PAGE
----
This is the thirteenth edition of CSA C22.2 No. 51, Armoured cables, one of a series of Standards issued by CSA Group under the Canadian Electrical Code, Part II. It supersedes the previous editions published in 2014, 2009, 1995, 1989, 1981, 1968, 1961, 1957, 1953, 1949, 1941, and 1938.
The main changes to this edition include the following:
• reduction of the minimum conductors size from 14 to 18 AWG;
• introduction of the -PCS suffix indicating a construction, including control and signal insulated copper conductors;
• in Clause 7.1.2, tape markers or jacket printing may be substituted for the indented and embossed markings;
• addition of optional halogen-free marking in Clause 7.1.2; and • addition of Tables 22 and 23 and Figure 5.
For general information on the Standards of the Canadian Electrical Code, Part II, see the Preface of CSA C22.2 No. 0.
This Standard has been developed in compliance with Standards Council of Canada requirements for National Standards of Canada. It has been published as a National Standard of Canada by CSA Group.
This Standard specifies requirements for single- and multi-conductor insulated cables having metallic interlocked armour without an overall jacket (Type AC90 or ACG90) or with an overall jacket (Type ACWU90 or ACGWU90) that are intended for installation in accordance with CSA C22.1, Canadian Electrical Code, Part I, on systems having nominal voltages of 2000 V and less. ACG90 and ACGWU90 apply to multi-conductor cables only. ACG90 and ACGWU90 shall have voltages of 600 V and less.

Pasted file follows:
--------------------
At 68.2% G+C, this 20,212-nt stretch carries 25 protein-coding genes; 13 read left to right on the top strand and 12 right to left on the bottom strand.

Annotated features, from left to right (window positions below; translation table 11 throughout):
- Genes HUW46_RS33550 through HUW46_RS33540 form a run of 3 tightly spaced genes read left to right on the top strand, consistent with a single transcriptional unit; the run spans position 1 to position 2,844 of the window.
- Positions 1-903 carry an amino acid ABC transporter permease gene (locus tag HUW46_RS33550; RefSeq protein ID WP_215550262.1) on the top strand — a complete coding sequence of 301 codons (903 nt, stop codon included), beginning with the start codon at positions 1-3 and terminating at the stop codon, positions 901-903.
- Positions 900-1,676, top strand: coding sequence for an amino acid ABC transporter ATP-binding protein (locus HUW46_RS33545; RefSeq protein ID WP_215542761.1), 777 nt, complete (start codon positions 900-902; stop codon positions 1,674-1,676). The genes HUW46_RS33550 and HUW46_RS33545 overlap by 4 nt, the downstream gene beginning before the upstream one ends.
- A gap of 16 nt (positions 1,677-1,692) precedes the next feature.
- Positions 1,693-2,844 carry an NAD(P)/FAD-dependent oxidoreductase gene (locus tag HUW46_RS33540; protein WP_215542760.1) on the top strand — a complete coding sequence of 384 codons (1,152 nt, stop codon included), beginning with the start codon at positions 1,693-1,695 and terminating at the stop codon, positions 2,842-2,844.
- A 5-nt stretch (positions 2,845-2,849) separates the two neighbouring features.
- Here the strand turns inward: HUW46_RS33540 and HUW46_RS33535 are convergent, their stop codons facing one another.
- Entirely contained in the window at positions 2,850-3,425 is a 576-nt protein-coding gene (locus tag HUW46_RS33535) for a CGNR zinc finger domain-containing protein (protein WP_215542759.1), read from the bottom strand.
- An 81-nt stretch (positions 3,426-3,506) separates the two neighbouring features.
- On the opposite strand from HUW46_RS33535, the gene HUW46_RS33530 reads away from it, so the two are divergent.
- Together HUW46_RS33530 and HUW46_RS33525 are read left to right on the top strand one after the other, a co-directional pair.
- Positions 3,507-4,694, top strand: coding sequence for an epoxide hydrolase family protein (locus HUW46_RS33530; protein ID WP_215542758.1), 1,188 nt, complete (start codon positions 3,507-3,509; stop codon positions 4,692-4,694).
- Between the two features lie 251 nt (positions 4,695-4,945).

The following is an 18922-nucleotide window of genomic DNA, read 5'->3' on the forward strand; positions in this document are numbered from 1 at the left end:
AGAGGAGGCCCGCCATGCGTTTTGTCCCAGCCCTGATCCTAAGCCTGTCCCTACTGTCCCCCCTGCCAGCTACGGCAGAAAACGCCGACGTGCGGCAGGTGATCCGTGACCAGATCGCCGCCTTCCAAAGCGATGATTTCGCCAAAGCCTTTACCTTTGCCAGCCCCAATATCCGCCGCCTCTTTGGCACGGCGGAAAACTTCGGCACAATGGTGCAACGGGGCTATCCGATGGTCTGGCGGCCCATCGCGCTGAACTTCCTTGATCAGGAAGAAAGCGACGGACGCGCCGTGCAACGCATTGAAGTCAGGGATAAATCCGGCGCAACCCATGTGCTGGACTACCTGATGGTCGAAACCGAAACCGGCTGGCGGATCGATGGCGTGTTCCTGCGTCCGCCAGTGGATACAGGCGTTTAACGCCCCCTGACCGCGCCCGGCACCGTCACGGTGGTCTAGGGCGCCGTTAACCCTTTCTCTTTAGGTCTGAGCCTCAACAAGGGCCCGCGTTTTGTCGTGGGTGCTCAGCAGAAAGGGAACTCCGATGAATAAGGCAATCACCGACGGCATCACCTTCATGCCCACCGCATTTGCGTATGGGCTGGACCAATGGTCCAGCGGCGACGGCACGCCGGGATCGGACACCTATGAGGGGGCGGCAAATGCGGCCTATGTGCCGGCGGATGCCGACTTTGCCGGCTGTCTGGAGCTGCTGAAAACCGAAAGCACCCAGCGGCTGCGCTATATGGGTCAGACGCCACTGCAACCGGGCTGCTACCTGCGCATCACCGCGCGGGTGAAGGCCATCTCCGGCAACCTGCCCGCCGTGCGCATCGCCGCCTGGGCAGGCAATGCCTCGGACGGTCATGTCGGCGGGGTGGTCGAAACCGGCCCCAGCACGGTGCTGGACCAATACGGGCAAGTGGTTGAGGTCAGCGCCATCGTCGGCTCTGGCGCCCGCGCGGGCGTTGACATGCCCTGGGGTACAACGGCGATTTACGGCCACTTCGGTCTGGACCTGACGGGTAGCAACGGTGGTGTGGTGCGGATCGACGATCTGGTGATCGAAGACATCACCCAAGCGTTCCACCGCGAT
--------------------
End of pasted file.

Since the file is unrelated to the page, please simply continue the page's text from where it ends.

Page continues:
This Standard specifies requirements for cables having insulated conductors in sizes 18 AWG to 2000 kcmil. The maximum cable temperature rating is 90 °C.
Note: See Annex B for a summary of the cable types covered by this Standard and corresponding constructions, voltage ratings, and the number and size of conductors for the types to which this Standard applies.
In this Standard, shall is used to express a requirement, i.e., a provision that the user is obliged to satisfy in order to comply with the Standard; should is used to express a recommendation or that which is advised but not required; and may is used to express an option or that which is permissible within the limits of the Standard.
Notes accompanying clauses do not include requirements or alternative requirements; the purpose of a note accompanying a clause is to separate from the text explanatory or informative material.
Notes to tables and figures are considered part of the table or figure and may be written as requirements.
Annexes are designated normative (mandatory) or informative (non-mandatory) to define their application.